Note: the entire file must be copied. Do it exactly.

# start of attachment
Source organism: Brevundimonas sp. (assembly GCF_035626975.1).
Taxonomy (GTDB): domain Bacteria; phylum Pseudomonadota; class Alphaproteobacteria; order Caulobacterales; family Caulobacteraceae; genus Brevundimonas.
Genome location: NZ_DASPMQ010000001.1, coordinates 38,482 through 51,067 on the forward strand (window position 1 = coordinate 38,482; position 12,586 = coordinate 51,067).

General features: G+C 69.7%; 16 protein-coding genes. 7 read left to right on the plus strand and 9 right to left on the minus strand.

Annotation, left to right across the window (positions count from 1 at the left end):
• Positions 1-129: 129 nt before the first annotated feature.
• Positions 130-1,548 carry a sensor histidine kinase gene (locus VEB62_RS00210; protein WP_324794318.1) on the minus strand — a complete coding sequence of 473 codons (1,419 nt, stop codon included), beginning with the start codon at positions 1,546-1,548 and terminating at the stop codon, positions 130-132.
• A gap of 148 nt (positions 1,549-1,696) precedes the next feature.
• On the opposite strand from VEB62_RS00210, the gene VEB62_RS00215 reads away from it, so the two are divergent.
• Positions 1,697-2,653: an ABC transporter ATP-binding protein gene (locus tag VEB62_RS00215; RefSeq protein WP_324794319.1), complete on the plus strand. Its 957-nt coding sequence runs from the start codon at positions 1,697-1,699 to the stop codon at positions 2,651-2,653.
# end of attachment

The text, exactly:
Source organism: Brevundimonas sp. (assembly GCF_035626975.1).
Taxonomy (GTDB): domain Bacteria; phylum Pseudomonadota; class Alphaproteobacteria; order Caulobacterales; family Caulobacteraceae; genus Brevundimonas.
Genome location: NZ_DASPMQ010000001.1, coordinates 38,482 through 51,067 on the forward strand (window position 1 = coordinate 38,482; position 12,586 = coordinate 51,067).

General features: G+C 69.7%; 16 protein-coding genes. 7 read left to right on the plus strand and 9 right to left on the minus strand.

Annotation, left to right across the window (positions count from 1 at the left end):
• Positions 1-129: 129 nt before the first annotated feature.
• Positions 130-1,548 carry a sensor histidine kinase gene (locus VEB62_RS00210; protein WP_324794318.1) on the minus strand — a complete coding sequence of 473 codons (1,419 nt, stop codon included), beginning with the start codon at positions 1,546-1,548 and terminating at the stop codon, positions 130-132.
• A gap of 148 nt (positions 1,549-1,696) precedes the next feature.
• On the opposite strand from VEB62_RS00210, the gene VEB62_RS00215 reads away from it, so the two are divergent.
• Positions 1,697-2,653: an ABC transporter ATP-binding protein gene (locus tag VEB62_RS00215; RefSeq protein WP_324794319.1), complete on the plus strand. Its 957-nt coding sequence runs from the start codon at positions 1,697-1,699 to the stop codon at positions 2,651-2,653.